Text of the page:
Theme and research

International Conference on Spirituality
A Contemporary Desert Father

21 - 22 May 2016
Monastery of Bose

On the occasion of the tenth anniversary of the passing of igumen Matta el Meskin from death to Life, the Monastery of Bose in collaboration with the Monastery of Saint Macarius in Egypt is organizing an International Conference on Spirituality dedicated to one of the most important figures of contemporary Coptic monasticism.

Matta El Meskin (1919–2006) was a monk and igumen of the Monastery of Saint Macarius in the desert of Scete, considered by many as a person of extraordinary human and spiritual gifts. He was one of the most luminous exponents of Egyptian Christians and the father of an important spiritual, monastic, and cultural rebirth within the Coptic Orthodox Church. If it was the love of God that impelled father Matta to leave the world for an extremely poor monastery of Upper Egypt, the Monastery of Saint Samuel the Confessor, he was not spared the cross of incomprehension and isolation by church hierarchs. Today, nevertheless, in the era of pope Tawadros II, primate of the Coptic Orthodox Church, the Christians of Egypt begin to gather the fruits of father Matta’s profound spirituality, and his work continues to spread.

The profound yearning of abuna Matta’s entire monastic life was that of always living radically the Gospel, remaining physically separated from the world, but united to all men through prayer, love, hospitality, and spiritual and theological writings. Matthew the Poor created around himself a real and true theological and spiritual school. Today his disciples are scattered not only in Egypt, but through the whole world, thanks to the diffusion of his works through their translation in fifteen languages.

Matthew the Poor is capable of speaking to contemporary men, wherever they may be, with the force of language and of spirituality of the ancient desert fathers. Through the works of this monk runs a thread that holds them all united: grace, God’s ineffable love that in Christ realized the reconciliation between earth and Heaven, is always greater and more generous than our misery and littleness and is always capable of transforming us. Man’s action is primarily cooperation with the Holy Spirit that becomes a humble waiting and welcoming. His theology has been defined an “epiphanic and experiential theology”. The leitmotiv found in all his writings is that God is a mystery revealed in Jesus Christ, but who until the parousia continues to be veiled in part. The salvation carried out by him, hence, is known through personal revelation by the concrete and daily experience of communion between man and God, possible only in the Holy Spirit. Scripture itself, in order to be understood spiritually, must be accompanied by an unveiling, on God’s part, of its profound contents, not perceptible superficially, and must be experienced in daily life.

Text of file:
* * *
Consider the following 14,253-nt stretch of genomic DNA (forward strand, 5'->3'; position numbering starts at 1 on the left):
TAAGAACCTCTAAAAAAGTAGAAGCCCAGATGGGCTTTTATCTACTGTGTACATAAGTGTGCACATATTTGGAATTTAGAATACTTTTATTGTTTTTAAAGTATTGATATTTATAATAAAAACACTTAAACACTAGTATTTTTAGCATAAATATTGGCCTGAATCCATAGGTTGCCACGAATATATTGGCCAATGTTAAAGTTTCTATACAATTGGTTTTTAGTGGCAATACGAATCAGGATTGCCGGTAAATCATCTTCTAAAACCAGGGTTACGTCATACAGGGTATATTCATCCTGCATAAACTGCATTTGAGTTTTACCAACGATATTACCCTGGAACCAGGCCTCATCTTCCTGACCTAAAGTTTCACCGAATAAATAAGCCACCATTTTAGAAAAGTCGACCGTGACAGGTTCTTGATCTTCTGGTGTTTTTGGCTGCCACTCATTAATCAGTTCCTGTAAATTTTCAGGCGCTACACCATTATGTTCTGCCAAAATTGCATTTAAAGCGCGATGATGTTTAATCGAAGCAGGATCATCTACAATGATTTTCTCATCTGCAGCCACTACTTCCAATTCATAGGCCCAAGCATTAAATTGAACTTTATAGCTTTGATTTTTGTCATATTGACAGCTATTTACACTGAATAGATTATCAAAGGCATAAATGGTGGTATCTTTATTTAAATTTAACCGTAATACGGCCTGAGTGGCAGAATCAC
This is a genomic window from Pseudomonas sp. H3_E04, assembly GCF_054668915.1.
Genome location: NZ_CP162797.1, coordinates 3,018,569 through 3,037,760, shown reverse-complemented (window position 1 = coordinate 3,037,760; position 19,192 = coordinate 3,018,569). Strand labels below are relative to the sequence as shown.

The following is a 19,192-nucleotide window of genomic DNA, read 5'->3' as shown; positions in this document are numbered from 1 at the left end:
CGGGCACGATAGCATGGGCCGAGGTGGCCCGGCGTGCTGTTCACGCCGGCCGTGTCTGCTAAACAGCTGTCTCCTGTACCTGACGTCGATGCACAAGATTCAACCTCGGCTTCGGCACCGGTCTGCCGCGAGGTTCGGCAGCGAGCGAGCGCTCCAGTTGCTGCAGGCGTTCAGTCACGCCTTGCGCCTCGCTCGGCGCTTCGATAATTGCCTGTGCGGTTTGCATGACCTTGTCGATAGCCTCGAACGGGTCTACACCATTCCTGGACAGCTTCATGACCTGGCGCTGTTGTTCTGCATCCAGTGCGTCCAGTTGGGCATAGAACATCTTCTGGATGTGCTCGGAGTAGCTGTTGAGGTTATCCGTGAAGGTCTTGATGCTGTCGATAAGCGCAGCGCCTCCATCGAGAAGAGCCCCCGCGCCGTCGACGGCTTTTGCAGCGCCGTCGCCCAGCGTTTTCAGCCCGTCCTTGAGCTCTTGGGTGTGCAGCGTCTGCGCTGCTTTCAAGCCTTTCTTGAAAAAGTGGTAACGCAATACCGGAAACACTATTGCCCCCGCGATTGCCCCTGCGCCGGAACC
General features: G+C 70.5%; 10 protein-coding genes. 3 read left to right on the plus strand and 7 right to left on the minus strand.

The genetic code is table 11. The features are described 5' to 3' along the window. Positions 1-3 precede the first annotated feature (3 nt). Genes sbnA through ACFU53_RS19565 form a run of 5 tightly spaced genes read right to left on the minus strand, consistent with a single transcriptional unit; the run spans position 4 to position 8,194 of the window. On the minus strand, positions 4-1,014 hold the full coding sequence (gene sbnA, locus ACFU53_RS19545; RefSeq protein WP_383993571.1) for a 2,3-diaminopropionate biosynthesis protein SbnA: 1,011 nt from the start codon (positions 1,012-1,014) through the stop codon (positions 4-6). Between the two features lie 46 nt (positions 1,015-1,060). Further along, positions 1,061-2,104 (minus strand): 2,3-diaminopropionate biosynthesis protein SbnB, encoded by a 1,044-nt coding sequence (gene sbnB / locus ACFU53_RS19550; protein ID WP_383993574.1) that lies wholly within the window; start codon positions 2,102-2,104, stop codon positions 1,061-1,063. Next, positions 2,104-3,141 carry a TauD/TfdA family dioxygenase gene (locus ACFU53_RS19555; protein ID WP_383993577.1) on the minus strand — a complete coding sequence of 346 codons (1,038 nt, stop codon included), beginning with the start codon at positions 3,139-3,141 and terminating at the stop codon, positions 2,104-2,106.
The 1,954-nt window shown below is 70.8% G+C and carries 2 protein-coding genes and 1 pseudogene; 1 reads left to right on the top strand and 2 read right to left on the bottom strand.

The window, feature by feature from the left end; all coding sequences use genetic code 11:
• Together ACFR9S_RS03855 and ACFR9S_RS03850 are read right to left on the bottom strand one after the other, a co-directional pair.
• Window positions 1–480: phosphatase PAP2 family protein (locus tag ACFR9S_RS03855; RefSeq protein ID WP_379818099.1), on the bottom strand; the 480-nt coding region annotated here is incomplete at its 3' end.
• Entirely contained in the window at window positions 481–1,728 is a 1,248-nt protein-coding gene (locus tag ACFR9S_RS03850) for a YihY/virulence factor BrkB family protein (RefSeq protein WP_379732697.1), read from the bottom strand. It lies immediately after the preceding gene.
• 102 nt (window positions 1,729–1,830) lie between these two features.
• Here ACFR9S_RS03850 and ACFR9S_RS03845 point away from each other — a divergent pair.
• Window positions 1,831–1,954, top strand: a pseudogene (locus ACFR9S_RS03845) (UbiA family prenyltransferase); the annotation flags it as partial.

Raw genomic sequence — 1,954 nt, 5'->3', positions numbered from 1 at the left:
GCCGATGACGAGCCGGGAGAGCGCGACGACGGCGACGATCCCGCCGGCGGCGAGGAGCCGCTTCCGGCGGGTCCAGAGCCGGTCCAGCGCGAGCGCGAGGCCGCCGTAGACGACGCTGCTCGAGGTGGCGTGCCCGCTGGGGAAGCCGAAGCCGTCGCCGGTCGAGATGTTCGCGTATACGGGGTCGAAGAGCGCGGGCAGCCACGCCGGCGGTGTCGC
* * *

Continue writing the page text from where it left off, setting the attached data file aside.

In this we have the specific spirituality of father Matthew: a mystical and intimate life that ruminates the Scriptures and the fathers, far from easy moral precepts and empty dogmatic assertions. Monasticism as perceived and lived by Matthew the Poor is specific within the panorama of contemporary Coptic monasticism: austere and profoundly rooted in the spirituality of the Desert Fathers, it is at the same time cultured and open to the contemporary world. At the Monastery of Saint Macarius abuna Matta gave life to an important rebirth, reforming its community life and undertaking and immense work of restoration and enlargement, which lasted many years and gave work to many workers. In ten years the number of monks grew from the original ten to about eighty; today there are about 140. About a thousand hectares of land have been wrested from the desert, improved, irrigated, transformed into cultivated fields, gardens, fruit orchards, and pastures, giving work to about 700 dependents, who today live in a small village annexed to the monastery. The small Eden of the Monastery of Saint Macarius has thus become a model for many other monasteries.

Matta el Meskin, a tireless supporter of Christian unity, is the author of about a hundred writings and an enormous oral corpus, about which still little is known.

Bishop Anba Epiphanius, abbot of the Monastery of Saint Macarius and successor of abuna Matta, together with the best experts on the Coptic world and Egyptian monasticism, will reflect on the various aspects of this great spiritual and prophetic figure, who has not yet been fully discovered.